space for utilities behind the drawers in cabinets that contain
cooktops (Figure 4).
Figure 4. To allow room for the electrical
connection, the drawer in this cooktop cabinet (above left)
stops short of the back. An electrician removes it and installs
the cooktop (above right), then makes the connection with
armored cable (bottom).
Putting the gas shutoff behind drawers is also acceptable. The
requirement is that the shutoff be accessible; since drawers
are removable, the area behind them qualifies. Service people
can follow the supply line to find the valve.
Wall ovens can be difficult to install because they're heavy
and have to be maneuvered into tight openings. The tolerances
are exacting — even more so than for other appliances. If
the opening is just a little too small or slightly out of
square, the oven won't fit. And if it's too big, the trim won't
cover the gap.
Like all appliances, ovens require dedicated circuits. The
electrician roughs in a wire that is later routed into the
cabinet (Figure 5). The oven comes with a flex conduit with
conductors ready to be hard-wired to a junction box in the back
of the cabinet just before installation.
Figure 5. An electrician makes the
220-volt connection to a built-in convection-microwave oven
(left). The electrical box will be mounted in the back of the
cabinet, which will also contain a conventional built-in oven,
shown here (right) being lifted into place.
Undercounter ovens are installed the same way as wall ovens;
the only difference is that they go under a counter. A gas oven
should be connected to a dedicated 110-volt circuit and to a
gas valve in an adjacent cabinet.
There are two kinds of built-in microwaves: models that can be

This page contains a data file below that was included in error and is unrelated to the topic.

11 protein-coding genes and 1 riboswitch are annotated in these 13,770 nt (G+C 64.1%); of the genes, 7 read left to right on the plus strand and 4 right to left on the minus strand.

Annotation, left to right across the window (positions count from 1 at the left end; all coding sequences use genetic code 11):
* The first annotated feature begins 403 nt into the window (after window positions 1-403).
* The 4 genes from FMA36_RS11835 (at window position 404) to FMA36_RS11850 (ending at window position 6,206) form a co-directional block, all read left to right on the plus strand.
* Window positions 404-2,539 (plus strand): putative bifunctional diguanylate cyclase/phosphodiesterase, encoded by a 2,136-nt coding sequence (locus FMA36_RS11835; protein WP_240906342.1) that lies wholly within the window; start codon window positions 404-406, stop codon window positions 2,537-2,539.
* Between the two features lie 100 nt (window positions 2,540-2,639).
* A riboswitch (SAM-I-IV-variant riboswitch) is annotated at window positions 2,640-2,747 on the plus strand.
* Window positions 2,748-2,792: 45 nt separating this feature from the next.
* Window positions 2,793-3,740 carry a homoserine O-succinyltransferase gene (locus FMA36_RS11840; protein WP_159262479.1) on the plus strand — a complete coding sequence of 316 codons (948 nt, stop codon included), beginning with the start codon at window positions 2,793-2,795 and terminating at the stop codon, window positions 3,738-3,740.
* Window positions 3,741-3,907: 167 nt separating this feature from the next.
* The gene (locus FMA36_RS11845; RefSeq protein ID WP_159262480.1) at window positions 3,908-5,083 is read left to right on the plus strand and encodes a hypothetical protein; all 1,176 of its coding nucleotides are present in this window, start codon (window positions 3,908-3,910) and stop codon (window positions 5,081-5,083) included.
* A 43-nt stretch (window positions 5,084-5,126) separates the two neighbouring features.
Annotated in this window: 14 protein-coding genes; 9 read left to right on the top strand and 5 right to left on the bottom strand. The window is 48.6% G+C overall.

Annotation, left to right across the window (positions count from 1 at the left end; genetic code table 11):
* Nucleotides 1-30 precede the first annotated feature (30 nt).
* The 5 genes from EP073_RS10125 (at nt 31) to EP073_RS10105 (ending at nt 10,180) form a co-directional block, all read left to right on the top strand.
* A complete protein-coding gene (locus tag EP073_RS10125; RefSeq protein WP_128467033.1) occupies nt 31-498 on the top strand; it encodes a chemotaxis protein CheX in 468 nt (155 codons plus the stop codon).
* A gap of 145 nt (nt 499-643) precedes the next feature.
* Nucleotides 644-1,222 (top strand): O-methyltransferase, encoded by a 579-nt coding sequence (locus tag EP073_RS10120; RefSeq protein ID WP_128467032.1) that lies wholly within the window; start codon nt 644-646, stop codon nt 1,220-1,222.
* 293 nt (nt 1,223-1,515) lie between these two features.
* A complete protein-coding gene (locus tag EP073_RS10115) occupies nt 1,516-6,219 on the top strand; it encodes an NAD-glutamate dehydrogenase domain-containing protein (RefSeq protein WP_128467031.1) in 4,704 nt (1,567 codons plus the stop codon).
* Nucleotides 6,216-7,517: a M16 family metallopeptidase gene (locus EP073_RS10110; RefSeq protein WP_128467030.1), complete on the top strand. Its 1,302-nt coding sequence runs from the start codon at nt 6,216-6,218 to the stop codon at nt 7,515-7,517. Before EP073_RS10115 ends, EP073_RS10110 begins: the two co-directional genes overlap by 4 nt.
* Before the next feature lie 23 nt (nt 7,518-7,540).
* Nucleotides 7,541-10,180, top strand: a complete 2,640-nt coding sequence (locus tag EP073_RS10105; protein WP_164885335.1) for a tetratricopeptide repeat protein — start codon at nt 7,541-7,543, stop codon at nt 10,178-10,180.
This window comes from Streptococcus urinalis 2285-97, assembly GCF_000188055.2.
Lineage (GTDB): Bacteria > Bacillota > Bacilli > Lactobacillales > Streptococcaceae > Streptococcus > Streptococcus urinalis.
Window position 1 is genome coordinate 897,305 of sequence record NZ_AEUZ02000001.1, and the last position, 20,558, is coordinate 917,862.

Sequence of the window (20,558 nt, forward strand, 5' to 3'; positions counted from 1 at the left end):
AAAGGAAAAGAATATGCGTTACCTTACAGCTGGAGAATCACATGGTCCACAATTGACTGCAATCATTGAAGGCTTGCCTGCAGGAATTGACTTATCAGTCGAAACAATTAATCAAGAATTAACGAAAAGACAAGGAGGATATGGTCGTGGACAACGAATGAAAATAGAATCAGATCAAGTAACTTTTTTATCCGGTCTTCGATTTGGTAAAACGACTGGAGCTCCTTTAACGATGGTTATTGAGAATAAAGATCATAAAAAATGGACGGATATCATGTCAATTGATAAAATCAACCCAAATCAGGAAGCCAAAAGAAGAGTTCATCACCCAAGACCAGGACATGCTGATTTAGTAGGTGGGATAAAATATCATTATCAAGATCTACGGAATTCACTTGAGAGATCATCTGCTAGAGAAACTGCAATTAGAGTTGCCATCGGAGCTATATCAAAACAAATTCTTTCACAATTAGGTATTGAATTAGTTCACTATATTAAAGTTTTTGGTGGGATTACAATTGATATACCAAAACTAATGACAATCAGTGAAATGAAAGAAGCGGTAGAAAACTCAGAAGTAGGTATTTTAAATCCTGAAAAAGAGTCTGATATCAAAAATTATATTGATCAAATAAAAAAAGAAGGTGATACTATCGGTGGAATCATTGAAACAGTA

installed only in cabinets, and models that can sit on the
counter or be field modified for installation in a cabinet.
Field modifying a microwave means installing an optional vent
that redirects the exhaust from the back (where it's typically
located on countertop units) to the front, and adding trim to
cover the gap between the appliance and the cabinet.
For either kind of microwave, you have to provide a
specific-sized opening and electrical power in a specific
location. Typically, the opening is much larger than the
appliance, so there's room to attach venting. The hardest part
of this installation is lifting the unit into place (Figure
Figure 6. The author lifts a microwave
into a cabinet (left), which for venting purposes will remain
open from below. The microwave is held in place from above and
will be plugged into a 110-volt outlet (right).
Microwaves draw a lot of amperage and — like any
appliance — require dedicated 110-volt circuits. A large
built-in unit must be hard-wired; a small one has a power cord
that plugs into an outlet you provide.
The most common wall-mounted application is an over-the-range
microwave/ventilation unit. These appliances hang from brackets
screwed to studs in the wall. Once in place, the ventilation
fan should be connected to a metal duct that runs to the
exterior. It's important to use the correct-size duct and not